The insulating value (U-value) of building materials should be 1,4 and 0,7 W/m² for the walls and ceiling respectively.

Provide an airflow of at least 2,5 ℓ/s per ewe to prevent moisture build-up. Fans can be chosen to provide a basis of 25 ℓ/s per 1 000 kg live weight of the animals. An additional 80 ℓ/s per 1 000 kg must be introduced in steps as the temperature rises.

Inlet openings of at least 275 mm² per ℓ/s airflow or fan capacity must be provided. Alternatively air vents must have a minimum surface of 0,1 m² per 300 ℓ/s fan capacity.

With positive pressure systems, the air vents can be calculated as 1 360 mm² per 10 ℓ/s.

Although lambs can withstand low temperatures when they are dry, heating can be provided for new-born lambs by means of a 250 W infrared lamp. Good protection against shocks and burning is necessary.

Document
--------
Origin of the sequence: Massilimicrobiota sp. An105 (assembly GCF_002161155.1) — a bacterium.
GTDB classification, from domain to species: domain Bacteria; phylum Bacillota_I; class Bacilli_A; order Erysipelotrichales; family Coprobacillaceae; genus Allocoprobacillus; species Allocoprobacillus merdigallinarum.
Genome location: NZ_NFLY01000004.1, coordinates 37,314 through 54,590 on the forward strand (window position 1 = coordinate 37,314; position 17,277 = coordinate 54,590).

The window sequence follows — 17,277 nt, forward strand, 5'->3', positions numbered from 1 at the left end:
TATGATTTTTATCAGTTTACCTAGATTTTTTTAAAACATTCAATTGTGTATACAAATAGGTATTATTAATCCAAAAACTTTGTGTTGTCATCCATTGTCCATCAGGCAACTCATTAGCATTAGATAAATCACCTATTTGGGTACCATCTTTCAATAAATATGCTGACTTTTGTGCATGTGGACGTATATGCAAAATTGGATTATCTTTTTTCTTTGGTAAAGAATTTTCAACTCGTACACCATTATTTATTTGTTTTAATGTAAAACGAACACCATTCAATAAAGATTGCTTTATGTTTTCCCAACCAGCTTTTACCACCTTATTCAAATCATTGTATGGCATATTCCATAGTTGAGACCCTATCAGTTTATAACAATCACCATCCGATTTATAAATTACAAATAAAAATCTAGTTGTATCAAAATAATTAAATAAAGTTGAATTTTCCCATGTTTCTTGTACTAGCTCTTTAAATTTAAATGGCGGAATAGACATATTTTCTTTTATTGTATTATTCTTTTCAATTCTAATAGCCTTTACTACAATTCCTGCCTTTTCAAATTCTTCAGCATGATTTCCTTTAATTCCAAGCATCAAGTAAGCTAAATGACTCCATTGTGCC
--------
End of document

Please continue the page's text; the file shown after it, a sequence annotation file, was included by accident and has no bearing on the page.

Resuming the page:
Next month we shall look at one of the most important aspects of sheep handling which is often overlooked: The production and handling of sheep waste and the value it contains.

Published with acknowledgement to the ARC Institute for Agricultural Engineering for the use of their Sheep Facilities Manual. Visit for more information.

Fortunately, in Zambia we need not artificially heat our sheep sheds, but it is necessary in the Northern Hemisphere with their colder winters. Photo:

An air vent with a fan will be very effective in blowing fresh air into the sheep shed. Photo: